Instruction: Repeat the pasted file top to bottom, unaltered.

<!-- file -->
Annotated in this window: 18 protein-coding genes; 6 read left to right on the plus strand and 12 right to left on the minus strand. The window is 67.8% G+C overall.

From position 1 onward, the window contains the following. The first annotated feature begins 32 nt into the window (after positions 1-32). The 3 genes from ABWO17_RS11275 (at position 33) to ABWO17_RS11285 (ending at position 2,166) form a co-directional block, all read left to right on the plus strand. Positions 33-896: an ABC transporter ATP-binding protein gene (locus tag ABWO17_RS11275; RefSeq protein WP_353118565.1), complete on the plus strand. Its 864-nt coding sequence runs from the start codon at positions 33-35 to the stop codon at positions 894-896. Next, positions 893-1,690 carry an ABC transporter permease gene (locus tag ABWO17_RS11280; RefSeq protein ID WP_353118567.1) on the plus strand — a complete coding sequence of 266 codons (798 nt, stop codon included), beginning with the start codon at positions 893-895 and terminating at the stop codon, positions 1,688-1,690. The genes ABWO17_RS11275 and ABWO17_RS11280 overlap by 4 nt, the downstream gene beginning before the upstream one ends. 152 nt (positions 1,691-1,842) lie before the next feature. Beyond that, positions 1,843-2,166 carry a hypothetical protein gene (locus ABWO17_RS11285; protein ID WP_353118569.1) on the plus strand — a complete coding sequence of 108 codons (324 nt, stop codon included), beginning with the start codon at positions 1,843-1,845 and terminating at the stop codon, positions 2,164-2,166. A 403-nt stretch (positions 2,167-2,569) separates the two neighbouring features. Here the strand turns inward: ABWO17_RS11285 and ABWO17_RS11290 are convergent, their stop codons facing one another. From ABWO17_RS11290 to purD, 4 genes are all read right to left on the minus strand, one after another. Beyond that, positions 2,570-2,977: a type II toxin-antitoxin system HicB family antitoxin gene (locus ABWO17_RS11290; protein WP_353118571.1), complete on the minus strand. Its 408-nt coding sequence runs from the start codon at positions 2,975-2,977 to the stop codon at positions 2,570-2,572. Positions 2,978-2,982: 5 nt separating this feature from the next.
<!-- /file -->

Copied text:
Annotated in this window: 18 protein-coding genes; 6 read left to right on the plus strand and 12 right to left on the minus strand. The window is 67.8% G+C overall.

From position 1 onward, the window contains the following. The first annotated feature begins 32 nt into the window (after positions 1-32). The 3 genes from ABWO17_RS11275 (at position 33) to ABWO17_RS11285 (ending at position 2,166) form a co-directional block, all read left to right on the plus strand. Positions 33-896: an ABC transporter ATP-binding protein gene (locus tag ABWO17_RS11275; RefSeq protein WP_353118565.1), complete on the plus strand. Its 864-nt coding sequence runs from the start codon at positions 33-35 to the stop codon at positions 894-896. Next, positions 893-1,690 carry an ABC transporter permease gene (locus tag ABWO17_RS11280; RefSeq protein ID WP_353118567.1) on the plus strand — a complete coding sequence of 266 codons (798 nt, stop codon included), beginning with the start codon at positions 893-895 and terminating at the stop codon, positions 1,688-1,690. The genes ABWO17_RS11275 and ABWO17_RS11280 overlap by 4 nt, the downstream gene beginning before the upstream one ends. 152 nt (positions 1,691-1,842) lie before the next feature. Beyond that, positions 1,843-2,166 carry a hypothetical protein gene (locus ABWO17_RS11285; protein ID WP_353118569.1) on the plus strand — a complete coding sequence of 108 codons (324 nt, stop codon included), beginning with the start codon at positions 1,843-1,845 and terminating at the stop codon, positions 2,164-2,166. A 403-nt stretch (positions 2,167-2,569) separates the two neighbouring features. Here the strand turns inward: ABWO17_RS11285 and ABWO17_RS11290 are convergent, their stop codons facing one another. From ABWO17_RS11290 to purD, 4 genes are all read right to left on the minus strand, one after another. Beyond that, positions 2,570-2,977: a type II toxin-antitoxin system HicB family antitoxin gene (locus ABWO17_RS11290; protein WP_353118571.1), complete on the minus strand. Its 408-nt coding sequence runs from the start codon at positions 2,975-2,977 to the stop codon at positions 2,570-2,572. Positions 2,978-2,982: 5 nt separating this feature from the next.